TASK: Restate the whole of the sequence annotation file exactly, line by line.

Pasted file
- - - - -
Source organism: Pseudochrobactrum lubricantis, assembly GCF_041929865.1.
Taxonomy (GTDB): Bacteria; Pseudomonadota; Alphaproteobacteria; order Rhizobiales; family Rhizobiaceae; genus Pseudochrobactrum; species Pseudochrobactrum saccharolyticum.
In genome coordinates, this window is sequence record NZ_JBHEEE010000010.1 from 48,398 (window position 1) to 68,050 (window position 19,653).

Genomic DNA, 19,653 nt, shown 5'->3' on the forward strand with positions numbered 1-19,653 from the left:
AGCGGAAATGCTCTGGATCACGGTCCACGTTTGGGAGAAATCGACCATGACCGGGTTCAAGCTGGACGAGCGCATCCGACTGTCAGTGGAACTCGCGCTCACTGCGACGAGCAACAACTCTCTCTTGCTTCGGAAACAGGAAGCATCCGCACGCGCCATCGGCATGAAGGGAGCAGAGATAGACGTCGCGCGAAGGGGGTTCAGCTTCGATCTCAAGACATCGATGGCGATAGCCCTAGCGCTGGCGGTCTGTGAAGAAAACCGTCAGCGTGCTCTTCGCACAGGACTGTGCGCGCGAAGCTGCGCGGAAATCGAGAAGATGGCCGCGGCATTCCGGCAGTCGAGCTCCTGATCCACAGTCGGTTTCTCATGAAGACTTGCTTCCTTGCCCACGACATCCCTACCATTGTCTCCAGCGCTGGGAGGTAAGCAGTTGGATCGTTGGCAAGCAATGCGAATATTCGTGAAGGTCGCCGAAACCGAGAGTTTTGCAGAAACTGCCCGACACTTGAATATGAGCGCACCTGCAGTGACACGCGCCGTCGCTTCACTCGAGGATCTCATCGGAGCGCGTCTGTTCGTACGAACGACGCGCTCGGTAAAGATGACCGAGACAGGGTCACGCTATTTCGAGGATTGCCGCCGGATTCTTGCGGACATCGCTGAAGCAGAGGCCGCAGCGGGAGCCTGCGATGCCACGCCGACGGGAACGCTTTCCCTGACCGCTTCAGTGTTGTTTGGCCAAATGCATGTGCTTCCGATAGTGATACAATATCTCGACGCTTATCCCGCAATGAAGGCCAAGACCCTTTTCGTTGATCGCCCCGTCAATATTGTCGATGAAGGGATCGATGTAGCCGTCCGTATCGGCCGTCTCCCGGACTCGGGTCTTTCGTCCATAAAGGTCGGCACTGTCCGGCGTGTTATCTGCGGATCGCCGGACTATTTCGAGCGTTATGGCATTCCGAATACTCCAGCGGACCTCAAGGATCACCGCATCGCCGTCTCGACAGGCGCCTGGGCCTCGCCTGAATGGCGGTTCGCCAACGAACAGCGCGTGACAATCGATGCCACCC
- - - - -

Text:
Source organism: Pseudochrobactrum lubricantis, assembly GCF_041929865.1.
Taxonomy (GTDB): Bacteria; Pseudomonadota; Alphaproteobacteria; order Rhizobiales; family Rhizobiaceae; genus Pseudochrobactrum; species Pseudochrobactrum saccharolyticum.
In genome coordinates, this window is sequence record NZ_JBHEEE010000010.1 from 48,398 (window position 1) to 68,050 (window position 19,653).

Genomic DNA, 19,653 nt, shown 5'->3' on the forward strand with positions numbered 1-19,653 from the left:
AGCGGAAATGCTCTGGATCACGGTCCACGTTTGGGAGAAATCGACCATGACCGGGTTCAAGCTGGACGAGCGCATCCGACTGTCAGTGGAACTCGCGCTCACTGCGACGAGCAACAACTCTCTCTTGCTTCGGAAACAGGAAGCATCCGCACGCGCCATCGGCATGAAGGGAGCAGAGATAGACGTCGCGCGAAGGGGGTTCAGCTTCGATCTCAAGACATCGATGGCGATAGCCCTAGCGCTGGCGGTCTGTGAAGAAAACCGTCAGCGTGCTCTTCGCACAGGACTGTGCGCGCGAAGCTGCGCGGAAATCGAGAAGATGGCCGCGGCATTCCGGCAGTCGAGCTCCTGATCCACAGTCGGTTTCTCATGAAGACTTGCTTCCTTGCCCACGACATCCCTACCATTGTCTCCAGCGCTGGGAGGTAAGCAGTTGGATCGTTGGCAAGCAATGCGAATATTCGTGAAGGTCGCCGAAACCGAGAGTTTTGCAGAAACTGCCCGACACTTGAATATGAGCGCACCTGCAGTGACACGCGCCGTCGCTTCACTCGAGGATCTCATCGGAGCGCGTCTGTTCGTACGAACGACGCGCTCGGTAAAGATGACCGAGACAGGGTCACGCTATTTCGAGGATTGCCGCCGGATTCTTGCGGACATCGCTGAAGCAGAGGCCGCAGCGGGAGCCTGCGATGCCACGCCGACGGGAACGCTTTCCCTGACCGCTTCAGTGTTGTTTGGCCAAATGCATGTGCTTCCGATAGTGATACAATATCTCGACGCTTATCCCGCAATGAAGGCCAAGACCCTTTTCGTTGATCGCCCCGTCAATATTGTCGATGAAGGGATCGATGTAGCCGTCCGTATCGGCCGTCTCCCGGACTCGGGTCTTTCGTCCATAAAGGTCGGCACTGTCCGGCGTGTTATCTGCGGATCGCCGGACTATTTCGAGCGTTATGGCATTCCGAATACTCCAGCGGACCTCAAGGATCACCGCATCGCCGTCTCGACAGGCGCCTGGGCCTCGCCTGAATGGCGGTTCGCCAACGAACAGCGCGTGACAATCGATGCCACCC